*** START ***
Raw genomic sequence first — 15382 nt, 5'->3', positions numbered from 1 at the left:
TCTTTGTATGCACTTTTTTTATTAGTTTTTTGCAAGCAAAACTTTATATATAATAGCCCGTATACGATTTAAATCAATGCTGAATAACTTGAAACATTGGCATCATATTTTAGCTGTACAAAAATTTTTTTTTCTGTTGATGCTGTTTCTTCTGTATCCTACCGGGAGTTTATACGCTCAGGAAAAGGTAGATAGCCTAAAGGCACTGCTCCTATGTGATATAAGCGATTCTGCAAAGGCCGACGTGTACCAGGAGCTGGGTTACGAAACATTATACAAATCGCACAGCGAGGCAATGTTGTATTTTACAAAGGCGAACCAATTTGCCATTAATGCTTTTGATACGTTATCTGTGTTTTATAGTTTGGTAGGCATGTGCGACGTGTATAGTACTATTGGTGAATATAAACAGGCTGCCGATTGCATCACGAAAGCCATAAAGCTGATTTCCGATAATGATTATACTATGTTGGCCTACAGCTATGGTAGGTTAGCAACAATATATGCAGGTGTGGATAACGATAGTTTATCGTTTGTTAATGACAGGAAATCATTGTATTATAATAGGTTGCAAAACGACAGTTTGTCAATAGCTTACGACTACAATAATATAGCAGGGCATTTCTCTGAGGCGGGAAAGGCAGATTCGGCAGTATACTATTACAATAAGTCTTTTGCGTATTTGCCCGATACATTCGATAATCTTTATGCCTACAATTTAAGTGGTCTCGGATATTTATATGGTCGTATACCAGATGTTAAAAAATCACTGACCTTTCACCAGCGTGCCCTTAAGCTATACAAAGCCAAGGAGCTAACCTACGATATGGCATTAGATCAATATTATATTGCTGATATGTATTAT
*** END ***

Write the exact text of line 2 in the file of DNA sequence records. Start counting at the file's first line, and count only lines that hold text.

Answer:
TCTTTGTATGCACTTTTTTTATTAGTTTTTTGCAAGCAAAACTTTATATATAATAGCCCGTATACGATTTAAATCAATGCTGAATAACTTGAAACATTGGCATCATATTTTAGCTGTACAAAAATTTTTTTTTCTGTTGATGCTGTTTCTTCTGTATCCTACCGGGAGTTTATACGCTCAGGAAAAGGTAGATAGCCTAAAGGCACTGCTCCTATGTGATATAAGCGATTCTGCAAAGGCCGACGTGTACCAGGAGCTGGGTTACGAAACATTATACAAATCGCACAGCGAGGCAATGTTGTATTTTACAAAGGCGAACCAATTTGCCATTAATGCTTTTGATACGTTATCTGTGTTTTATAGTTTGGTAGGCATGTGCGACGTGTATAGTACTATTGGTGAATATAAACAGGCTGCCGATTGCATCACGAAAGCCATAAAGCTGATTTCCGATAATGATTATACTATGTTGGCCTACAGCTATGGTAGGTTAGCAACAATATATGCAGGTGTGGATAACGATAGTTTATCGTTTGTTAATGACAGGAAATCATTGTATTATAATAGGTTGCAAAACGACAGTTTGTCAATAGCTTACGACTACAATAATATAGCAGGGCATTTCTCTGAGGCGGGAAAGGCAGATTCGGCAGTATACTATTACAATAAGTCTTTTGCGTATTTGCCCGATACATTCGATAATCTTTATGCCTACAATTTAAGTGGTCTCGGATATTTATATGGTCGTATACCAGATGTTAAAAAATCACTGACCTTTCACCAGCGTGCCCTTAAGCTATACAAAGCCAAGGAGCTAACCTACGATATGGCATTAGATCAATATTATATTGCTGATATGTATTAT